Article by Qian Long

Service of Silence in hospitality industry

University of Houston 3 July 2017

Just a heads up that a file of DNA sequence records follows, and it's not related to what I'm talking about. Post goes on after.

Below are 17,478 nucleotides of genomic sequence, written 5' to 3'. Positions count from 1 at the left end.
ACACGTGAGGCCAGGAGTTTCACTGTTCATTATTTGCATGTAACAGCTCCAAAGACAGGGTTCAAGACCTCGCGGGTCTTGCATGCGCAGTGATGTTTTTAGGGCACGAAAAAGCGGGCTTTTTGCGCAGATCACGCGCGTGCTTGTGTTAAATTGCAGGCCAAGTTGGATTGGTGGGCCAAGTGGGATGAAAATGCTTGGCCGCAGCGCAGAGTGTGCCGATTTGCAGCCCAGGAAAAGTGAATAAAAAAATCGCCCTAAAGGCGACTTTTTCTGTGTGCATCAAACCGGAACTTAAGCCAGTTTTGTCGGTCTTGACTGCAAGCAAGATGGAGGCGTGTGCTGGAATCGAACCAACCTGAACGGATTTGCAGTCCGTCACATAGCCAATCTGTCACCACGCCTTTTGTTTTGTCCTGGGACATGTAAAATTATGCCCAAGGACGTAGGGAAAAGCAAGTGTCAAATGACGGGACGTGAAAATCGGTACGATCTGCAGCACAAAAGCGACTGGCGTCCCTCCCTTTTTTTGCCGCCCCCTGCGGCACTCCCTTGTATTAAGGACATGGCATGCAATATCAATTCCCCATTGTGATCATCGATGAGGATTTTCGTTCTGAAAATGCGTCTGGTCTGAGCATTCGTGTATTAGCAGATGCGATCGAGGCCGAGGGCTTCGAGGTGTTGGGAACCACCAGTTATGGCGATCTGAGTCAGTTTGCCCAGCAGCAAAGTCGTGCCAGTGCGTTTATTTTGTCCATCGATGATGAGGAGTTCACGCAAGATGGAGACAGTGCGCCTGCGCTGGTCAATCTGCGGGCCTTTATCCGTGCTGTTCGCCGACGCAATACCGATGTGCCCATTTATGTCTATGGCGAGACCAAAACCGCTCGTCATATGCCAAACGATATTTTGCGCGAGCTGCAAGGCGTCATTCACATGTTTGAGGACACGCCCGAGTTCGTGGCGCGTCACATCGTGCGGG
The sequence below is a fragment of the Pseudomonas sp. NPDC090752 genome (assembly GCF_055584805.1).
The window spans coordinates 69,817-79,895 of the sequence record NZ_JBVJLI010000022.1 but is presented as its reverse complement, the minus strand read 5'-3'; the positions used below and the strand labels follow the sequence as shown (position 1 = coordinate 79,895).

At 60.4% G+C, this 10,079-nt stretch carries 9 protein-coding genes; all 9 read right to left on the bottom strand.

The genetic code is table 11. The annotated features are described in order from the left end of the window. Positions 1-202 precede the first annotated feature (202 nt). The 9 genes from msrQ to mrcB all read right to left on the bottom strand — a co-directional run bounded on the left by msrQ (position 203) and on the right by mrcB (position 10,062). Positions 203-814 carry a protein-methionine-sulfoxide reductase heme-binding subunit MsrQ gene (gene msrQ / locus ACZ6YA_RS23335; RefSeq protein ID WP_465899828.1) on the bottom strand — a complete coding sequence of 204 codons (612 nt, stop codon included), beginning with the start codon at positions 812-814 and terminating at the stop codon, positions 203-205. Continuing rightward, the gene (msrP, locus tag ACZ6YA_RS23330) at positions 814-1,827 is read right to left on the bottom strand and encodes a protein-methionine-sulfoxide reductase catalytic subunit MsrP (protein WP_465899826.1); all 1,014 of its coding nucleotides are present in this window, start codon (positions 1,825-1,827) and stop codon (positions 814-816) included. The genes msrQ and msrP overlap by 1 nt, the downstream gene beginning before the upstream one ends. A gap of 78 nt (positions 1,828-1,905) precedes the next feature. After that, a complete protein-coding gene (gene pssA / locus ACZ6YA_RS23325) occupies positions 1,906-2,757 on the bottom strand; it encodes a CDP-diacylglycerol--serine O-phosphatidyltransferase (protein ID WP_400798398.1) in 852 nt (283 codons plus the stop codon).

Sometimes rather than to satisfy guest needs, we realized a better choice is to create guest demand. We prepared a poster with a slogan "Escape from the digital world. Embrace the inner peace." We also created some activities, like surfing summer camp and watching open-air films, to help guests experience disconnection from the noisy world. These activities not only brought high guest satisfaction, but also increased our revenue.This experience reminds me of a new concept called "digital detox", which is focused on silence in hospitality industry. Dr. Franz Linser, founder of Linser Hospitality, said in 2016 Global Wellness Summit: "wellness programming at hotels/retreats today can sometimes feel like nothing more than an "operational line-item", while future destinations will need to put a deeper, more comprehensive focus on the true "art of living" and that will include a much more powerful focus on silence and nature."There are many industry pioneers that have already applied service of silence to their resorts, restaurants, gyms, salons and even airports. A wellness monastery named Eremito in Italy, without Wi-Fi or phone signal, offers services of meditation, yoga, hiking, reading, etc. Its brand is "peace, contemplation and re-finding oneself". Other examples of applying service of silence can be found in airports like London City, Bristol, Barcelona, Warsaw and Helsinki, where the announcements are only made at boarding gates (except in true emergencies).The service of silence is not anti-technology, but will embrace new technologies to create a silent experience for customers. We can identify the future trend of this unique service in hospitality industry. As the world will become noisier and more digitally connected, the service of silence in hospitality industry will have the opportunity to became a popular project for guests to escape from noise temporarily.